ATTORNEY FOR APPELLANT
Kathleen M. Sweeney
ATTORNEYS FOR APPELLEE
Jeffrey A. Modisett
Attorney General of Indiana
Barbara Gasper Hines
Deputy Attorney General
SUPREME COURT OF INDIANA
JASON RASCOE, )
Appellant (Defendant Below), )
v. ) Indiana Supreme Court
) Cause No. 49S00-9911-CR-667
STATE OF INDIANA, )
Appellee (Plaintiff Below). )
APPEAL FROM THE MARION SUPERIOR COURT
The Honorable Jane Magnus-Stinson, Judge
Cause No. 49G06-9802-CF-017642
ON DIRECT APPEAL
October 5, 2000
Jason Rascoe was convicted of murder and sentenced to sixty-five years imprisonment.
In this direct appeal he contends that the trial court abused its discretion
by imposing the maximum sentence and that his sixty-five year sentence is manifestly
unreasonable. We affirm the judgment of the trial court.
Factual and Procedural Background
On January 30, 1998, Rascoe was home alone with his cousin, Brian Parker.
Parker was asleep on a couch when Rascoe placed a gun to
his head and fired seven shots. Rascoe then called his sister and
mother and warned them to stay away from the house for a few
days. Sometime later Rascoe told his brother that he had killed Parker.
Rascoe confessed to the police on February 2. He claimed to hear
voices, black out, and experience fits of anger and aggression after listening to
gangsta rap music, and attributed the shooting to such an event. However,
court-appointed psychiatrists found that Rascoe was of sound mind at the time of
the murder and did not suffer from severe mental disease or defect.
At a bench trial Rascoe was found guilty of murder and sentenced to
sixty-five years imprisonment.
I. Sentencing Error
Rascoe contends that (1) the trial court considered improper aggravating circumstances; (2) the
trial court failed to consider mitigating circumstances clearly supported by the record; and
(3) the trial court improperly weighed the aggravating and mitigating circumstances. In
general, sentencing determinations are within the trial court's discretion and are governed by
Indiana Code Section 35-38-1-7.1. Harris v. State, 659 N.E.2d 522, 527 (Ind.
1995). If a trial court relies on aggravating or mitigating circumstances to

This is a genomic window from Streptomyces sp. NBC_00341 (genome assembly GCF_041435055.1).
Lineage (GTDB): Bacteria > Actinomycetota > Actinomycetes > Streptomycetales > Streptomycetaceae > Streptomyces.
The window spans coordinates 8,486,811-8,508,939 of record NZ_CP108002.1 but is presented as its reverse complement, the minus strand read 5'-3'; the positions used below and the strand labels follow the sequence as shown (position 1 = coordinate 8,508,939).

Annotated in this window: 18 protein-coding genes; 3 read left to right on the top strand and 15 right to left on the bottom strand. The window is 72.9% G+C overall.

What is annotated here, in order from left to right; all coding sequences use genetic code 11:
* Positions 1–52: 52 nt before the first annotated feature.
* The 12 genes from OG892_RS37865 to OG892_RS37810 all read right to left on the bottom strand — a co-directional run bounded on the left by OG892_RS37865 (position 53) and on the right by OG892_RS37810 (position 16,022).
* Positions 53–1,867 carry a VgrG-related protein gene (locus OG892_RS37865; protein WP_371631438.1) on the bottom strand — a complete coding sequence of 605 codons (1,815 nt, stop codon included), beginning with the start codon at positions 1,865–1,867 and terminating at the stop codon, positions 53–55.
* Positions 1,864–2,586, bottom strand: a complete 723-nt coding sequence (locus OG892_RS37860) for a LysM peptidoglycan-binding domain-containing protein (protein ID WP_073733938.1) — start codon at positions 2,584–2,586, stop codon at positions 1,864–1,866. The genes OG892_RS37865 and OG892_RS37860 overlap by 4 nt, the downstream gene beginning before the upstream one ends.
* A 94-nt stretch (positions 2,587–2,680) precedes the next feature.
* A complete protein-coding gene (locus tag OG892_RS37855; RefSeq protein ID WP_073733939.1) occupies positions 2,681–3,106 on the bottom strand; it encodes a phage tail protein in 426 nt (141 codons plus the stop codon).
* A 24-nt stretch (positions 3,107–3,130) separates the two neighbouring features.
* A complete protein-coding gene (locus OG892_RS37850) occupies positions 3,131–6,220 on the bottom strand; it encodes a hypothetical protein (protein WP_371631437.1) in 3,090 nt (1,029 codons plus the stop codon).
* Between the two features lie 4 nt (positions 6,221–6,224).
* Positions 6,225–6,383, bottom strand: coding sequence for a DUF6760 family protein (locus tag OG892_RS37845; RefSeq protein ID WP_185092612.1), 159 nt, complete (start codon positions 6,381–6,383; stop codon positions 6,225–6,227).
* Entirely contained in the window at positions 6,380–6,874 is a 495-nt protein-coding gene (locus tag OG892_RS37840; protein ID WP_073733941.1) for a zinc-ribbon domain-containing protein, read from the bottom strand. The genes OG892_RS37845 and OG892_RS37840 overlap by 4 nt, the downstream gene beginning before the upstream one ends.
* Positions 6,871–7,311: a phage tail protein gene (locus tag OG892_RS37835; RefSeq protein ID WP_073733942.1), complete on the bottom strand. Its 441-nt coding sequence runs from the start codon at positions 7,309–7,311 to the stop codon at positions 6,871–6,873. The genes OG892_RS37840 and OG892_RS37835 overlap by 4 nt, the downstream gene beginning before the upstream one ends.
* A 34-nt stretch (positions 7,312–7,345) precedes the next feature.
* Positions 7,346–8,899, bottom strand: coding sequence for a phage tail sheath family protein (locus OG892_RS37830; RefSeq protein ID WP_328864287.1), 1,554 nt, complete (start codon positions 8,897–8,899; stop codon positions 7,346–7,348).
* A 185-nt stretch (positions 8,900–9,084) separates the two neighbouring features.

enhance or reduce the presumptive sentence, it must (1) identify all significant mitigating
and aggravating circumstances; (2) state the specific reason why each circumstance is
determined to be mitigating or aggravating; and (3) articulate the court's evaluation and
balancing of the circumstances. Id. at 527-28.
First, Rascoe challenges the trial courts finding of aggravating circumstances. Rascoe does
not dispute that, at sentencing, he had a significant criminal history consisting of
four prior convictions and another pending murder charge. This is a statutory
aggravating circumstance. Indiana Code § 35-38-1-7.1(b)(2) (1998). Although the trial court
did not mention his significant criminal history, it did rely on five aggravating
circumstances to enhance Rascoes sentence. He challenges three as improper, which he
identifies as: (1) the manner in which the crime was committed, (2)
the relationship between Rascoe and Parker, and (3) the fact that the killing
was unprovoked. Although the sentencing order is hardly a model of clarity,
it appears that at the sentencing hearing the trial court found two proper
aggravating circumstances: (1) the nature and circumstances of the crime, including that
there were a number of wounds, the victim was a family member, and
the murder was unprovoked and (2) the risk to the community.
The nature and circumstances of a crime are a proper aggravating circumstance.
Thacker v. State, 709 N.E.2d 3, 10 (Ind. 1999). In this case,
clearly the nature of the crime, including the number of wounds, Mitchem v.
State, 685 N.E.2d 671, 680 (Ind. 1997) (the number of times victims were
shot was a proper consideration under the nature and circumstances of the crime),
and the circumstances surrounding the crime, specifically, the shooting of an unarmed man
seven times while he slept, were proper to consider. Even if the
trial court relied on an improper factor under this aggravating circumstance, the sentence
may be upheld so long as [t]he remaining components of that aggravator were
proper. Angleton v. State, 714 N.E.2d 156, 160 (Ind. 1999). Also,
the risk to the community, which we take to refer to the risk
that the person will commit another crime, is statutorily required to be considered
in sentencing. Ind. Code § 35-38-1-7.1(a)(1) (1998). In short, the trial
court did not abuse its discretion when it relied on the nature and
the circumstances of the crime and the risk to the community as aggravating
Rascoe also contends that the trial court failed to find mitigating circumstances that
were supported by the record. The finding of mitigating circumstances is within
the discretion of the trial court. Legue v. State, 688 N.E.2d 408,
411 (Ind. 1997). An allegation that the trial court failed to identify
or find a mitigating circumstance requires the defendant to establish that the mitigating